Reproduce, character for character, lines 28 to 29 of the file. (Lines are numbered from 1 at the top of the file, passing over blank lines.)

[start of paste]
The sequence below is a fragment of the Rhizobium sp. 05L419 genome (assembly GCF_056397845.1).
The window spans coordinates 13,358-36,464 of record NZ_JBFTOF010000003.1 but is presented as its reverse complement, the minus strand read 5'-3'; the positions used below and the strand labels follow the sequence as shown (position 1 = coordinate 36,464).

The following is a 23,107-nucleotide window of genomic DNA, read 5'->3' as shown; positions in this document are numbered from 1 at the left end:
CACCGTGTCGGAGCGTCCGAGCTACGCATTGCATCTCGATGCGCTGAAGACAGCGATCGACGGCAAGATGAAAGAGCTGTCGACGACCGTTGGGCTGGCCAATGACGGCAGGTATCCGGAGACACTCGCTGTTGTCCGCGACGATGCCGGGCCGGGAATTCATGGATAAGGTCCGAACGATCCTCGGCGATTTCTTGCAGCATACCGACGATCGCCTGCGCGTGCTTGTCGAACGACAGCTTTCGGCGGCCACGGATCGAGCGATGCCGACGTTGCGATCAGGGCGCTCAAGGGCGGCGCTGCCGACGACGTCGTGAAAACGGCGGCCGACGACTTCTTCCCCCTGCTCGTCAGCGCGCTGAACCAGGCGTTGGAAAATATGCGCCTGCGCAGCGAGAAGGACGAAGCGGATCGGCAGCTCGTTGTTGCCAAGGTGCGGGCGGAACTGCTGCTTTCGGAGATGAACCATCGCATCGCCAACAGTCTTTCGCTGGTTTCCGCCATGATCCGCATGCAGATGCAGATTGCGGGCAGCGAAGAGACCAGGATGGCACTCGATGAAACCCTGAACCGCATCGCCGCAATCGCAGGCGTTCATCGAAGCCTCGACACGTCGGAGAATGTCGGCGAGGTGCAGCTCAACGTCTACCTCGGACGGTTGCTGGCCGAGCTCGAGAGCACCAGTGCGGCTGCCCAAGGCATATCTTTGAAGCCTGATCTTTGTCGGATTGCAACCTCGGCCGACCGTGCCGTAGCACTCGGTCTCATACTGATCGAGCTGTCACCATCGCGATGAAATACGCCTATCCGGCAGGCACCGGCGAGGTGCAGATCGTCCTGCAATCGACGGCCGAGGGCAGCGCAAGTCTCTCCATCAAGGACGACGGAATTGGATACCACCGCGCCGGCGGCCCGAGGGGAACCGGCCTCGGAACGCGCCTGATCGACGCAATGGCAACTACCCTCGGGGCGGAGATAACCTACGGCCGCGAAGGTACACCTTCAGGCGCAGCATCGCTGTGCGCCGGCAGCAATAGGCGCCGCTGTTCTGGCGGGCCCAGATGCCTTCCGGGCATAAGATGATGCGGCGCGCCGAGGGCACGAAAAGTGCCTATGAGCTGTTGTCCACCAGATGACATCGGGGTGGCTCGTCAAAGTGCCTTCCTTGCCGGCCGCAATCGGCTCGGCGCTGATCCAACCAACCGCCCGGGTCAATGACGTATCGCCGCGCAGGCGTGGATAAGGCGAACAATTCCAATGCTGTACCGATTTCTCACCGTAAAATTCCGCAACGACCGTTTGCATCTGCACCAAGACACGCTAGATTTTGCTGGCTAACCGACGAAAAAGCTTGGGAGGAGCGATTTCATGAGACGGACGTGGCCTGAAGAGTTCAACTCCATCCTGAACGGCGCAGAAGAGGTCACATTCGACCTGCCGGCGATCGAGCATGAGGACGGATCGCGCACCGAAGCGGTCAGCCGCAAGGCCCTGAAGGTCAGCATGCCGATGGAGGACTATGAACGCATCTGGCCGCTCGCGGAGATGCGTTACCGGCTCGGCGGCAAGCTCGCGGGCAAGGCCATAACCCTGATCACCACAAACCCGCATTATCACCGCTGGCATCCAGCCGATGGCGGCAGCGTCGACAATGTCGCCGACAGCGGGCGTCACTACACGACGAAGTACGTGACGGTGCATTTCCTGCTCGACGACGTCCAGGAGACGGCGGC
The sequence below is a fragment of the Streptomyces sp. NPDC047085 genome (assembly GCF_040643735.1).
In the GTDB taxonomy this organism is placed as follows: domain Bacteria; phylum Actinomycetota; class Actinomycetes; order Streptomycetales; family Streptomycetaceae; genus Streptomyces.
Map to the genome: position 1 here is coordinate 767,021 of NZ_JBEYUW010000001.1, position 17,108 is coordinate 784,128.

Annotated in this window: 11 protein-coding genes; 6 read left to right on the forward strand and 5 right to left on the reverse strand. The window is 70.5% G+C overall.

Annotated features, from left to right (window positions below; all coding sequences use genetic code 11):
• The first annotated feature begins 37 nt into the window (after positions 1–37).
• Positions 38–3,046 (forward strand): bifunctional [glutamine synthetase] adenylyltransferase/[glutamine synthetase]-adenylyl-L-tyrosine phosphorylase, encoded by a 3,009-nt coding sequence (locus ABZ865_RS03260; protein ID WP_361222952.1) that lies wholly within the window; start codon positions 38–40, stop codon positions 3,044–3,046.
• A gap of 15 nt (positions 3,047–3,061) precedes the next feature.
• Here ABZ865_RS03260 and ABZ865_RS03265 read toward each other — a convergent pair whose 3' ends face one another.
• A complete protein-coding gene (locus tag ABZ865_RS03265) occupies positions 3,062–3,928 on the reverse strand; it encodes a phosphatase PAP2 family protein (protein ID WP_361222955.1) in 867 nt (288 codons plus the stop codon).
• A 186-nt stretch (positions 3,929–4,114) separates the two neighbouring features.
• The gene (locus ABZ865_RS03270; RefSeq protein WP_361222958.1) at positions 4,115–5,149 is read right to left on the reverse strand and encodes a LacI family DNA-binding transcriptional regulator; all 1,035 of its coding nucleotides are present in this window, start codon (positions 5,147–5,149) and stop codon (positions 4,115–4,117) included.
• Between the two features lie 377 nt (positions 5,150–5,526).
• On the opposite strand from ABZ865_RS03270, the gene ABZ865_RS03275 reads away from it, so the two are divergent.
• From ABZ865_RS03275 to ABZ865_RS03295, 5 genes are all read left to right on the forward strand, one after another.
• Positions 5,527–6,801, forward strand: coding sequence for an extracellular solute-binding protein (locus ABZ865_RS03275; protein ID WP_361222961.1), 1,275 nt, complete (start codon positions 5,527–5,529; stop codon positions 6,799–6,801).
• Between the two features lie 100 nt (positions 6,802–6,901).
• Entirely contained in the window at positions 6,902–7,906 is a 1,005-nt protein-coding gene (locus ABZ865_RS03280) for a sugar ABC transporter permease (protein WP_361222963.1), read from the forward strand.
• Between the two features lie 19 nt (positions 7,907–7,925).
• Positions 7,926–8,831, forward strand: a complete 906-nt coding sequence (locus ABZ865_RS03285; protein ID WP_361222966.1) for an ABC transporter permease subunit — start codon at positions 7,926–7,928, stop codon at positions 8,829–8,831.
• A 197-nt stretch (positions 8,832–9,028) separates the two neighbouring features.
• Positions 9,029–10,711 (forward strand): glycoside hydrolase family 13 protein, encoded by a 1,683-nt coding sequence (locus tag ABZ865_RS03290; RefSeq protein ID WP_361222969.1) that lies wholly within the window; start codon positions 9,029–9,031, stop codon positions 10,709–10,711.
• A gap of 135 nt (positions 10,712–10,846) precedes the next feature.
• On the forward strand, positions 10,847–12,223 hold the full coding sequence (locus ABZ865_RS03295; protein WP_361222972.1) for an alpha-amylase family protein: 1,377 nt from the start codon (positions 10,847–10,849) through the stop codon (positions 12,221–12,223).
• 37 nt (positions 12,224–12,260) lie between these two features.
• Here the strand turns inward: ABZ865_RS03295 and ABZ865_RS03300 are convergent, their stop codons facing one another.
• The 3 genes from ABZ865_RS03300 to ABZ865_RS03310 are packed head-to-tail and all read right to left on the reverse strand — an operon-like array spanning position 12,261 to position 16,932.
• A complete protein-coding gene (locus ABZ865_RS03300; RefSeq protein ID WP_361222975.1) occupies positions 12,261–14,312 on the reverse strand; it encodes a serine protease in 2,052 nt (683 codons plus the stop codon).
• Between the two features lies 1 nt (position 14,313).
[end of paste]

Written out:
• On the forward strand, positions 10,847–12,223 hold the full coding sequence (locus ABZ865_RS03295; protein WP_361222972.1) for an alpha-amylase family protein: 1,377 nt from the start codon (positions 10,847–10,849) through the stop codon (positions 12,221–12,223).
• 37 nt (positions 12,224–12,260) lie between these two features.